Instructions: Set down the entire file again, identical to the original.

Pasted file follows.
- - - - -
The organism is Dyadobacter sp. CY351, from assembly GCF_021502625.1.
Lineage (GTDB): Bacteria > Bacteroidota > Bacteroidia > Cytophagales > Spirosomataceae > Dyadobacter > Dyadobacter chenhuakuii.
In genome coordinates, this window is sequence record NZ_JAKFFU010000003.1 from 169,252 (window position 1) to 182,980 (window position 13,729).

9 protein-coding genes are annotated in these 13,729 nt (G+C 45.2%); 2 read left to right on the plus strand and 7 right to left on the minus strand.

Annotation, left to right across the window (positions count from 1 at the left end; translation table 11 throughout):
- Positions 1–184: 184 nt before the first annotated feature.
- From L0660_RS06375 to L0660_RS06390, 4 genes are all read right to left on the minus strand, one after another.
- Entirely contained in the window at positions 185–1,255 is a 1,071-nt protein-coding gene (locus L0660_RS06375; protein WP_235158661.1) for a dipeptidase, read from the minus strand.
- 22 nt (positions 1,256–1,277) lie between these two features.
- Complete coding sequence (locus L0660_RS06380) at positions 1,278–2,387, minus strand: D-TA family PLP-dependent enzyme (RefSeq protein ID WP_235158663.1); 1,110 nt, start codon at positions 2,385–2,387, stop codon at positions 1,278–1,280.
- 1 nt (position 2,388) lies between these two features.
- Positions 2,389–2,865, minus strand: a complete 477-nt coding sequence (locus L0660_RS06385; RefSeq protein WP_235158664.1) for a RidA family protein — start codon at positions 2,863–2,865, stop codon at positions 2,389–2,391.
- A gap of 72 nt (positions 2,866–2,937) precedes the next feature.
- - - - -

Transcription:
The organism is Dyadobacter sp. CY351, from assembly GCF_021502625.1.
Lineage (GTDB): Bacteria > Bacteroidota > Bacteroidia > Cytophagales > Spirosomataceae > Dyadobacter > Dyadobacter chenhuakuii.
In genome coordinates, this window is sequence record NZ_JAKFFU010000003.1 from 169,252 (window position 1) to 182,980 (window position 13,729).

9 protein-coding genes are annotated in these 13,729 nt (G+C 45.2%); 2 read left to right on the plus strand and 7 right to left on the minus strand.

Annotation, left to right across the window (positions count from 1 at the left end; translation table 11 throughout):
- Positions 1–184: 184 nt before the first annotated feature.
- From L0660_RS06375 to L0660_RS06390, 4 genes are all read right to left on the minus strand, one after another.
- Entirely contained in the window at positions 185–1,255 is a 1,071-nt protein-coding gene (locus L0660_RS06375; protein WP_235158661.1) for a dipeptidase, read from the minus strand.
- 22 nt (positions 1,256–1,277) lie between these two features.
- Complete coding sequence (locus L0660_RS06380) at positions 1,278–2,387, minus strand: D-TA family PLP-dependent enzyme (RefSeq protein ID WP_235158663.1); 1,110 nt, start codon at positions 2,385–2,387, stop codon at positions 1,278–1,280.
- 1 nt (position 2,388) lies between these two features.
- Positions 2,389–2,865, minus strand: a complete 477-nt coding sequence (locus L0660_RS06385; RefSeq protein WP_235158664.1) for a RidA family protein — start codon at positions 2,863–2,865, stop codon at positions 2,389–2,391.
- A gap of 72 nt (positions 2,866–2,937) precedes the next feature.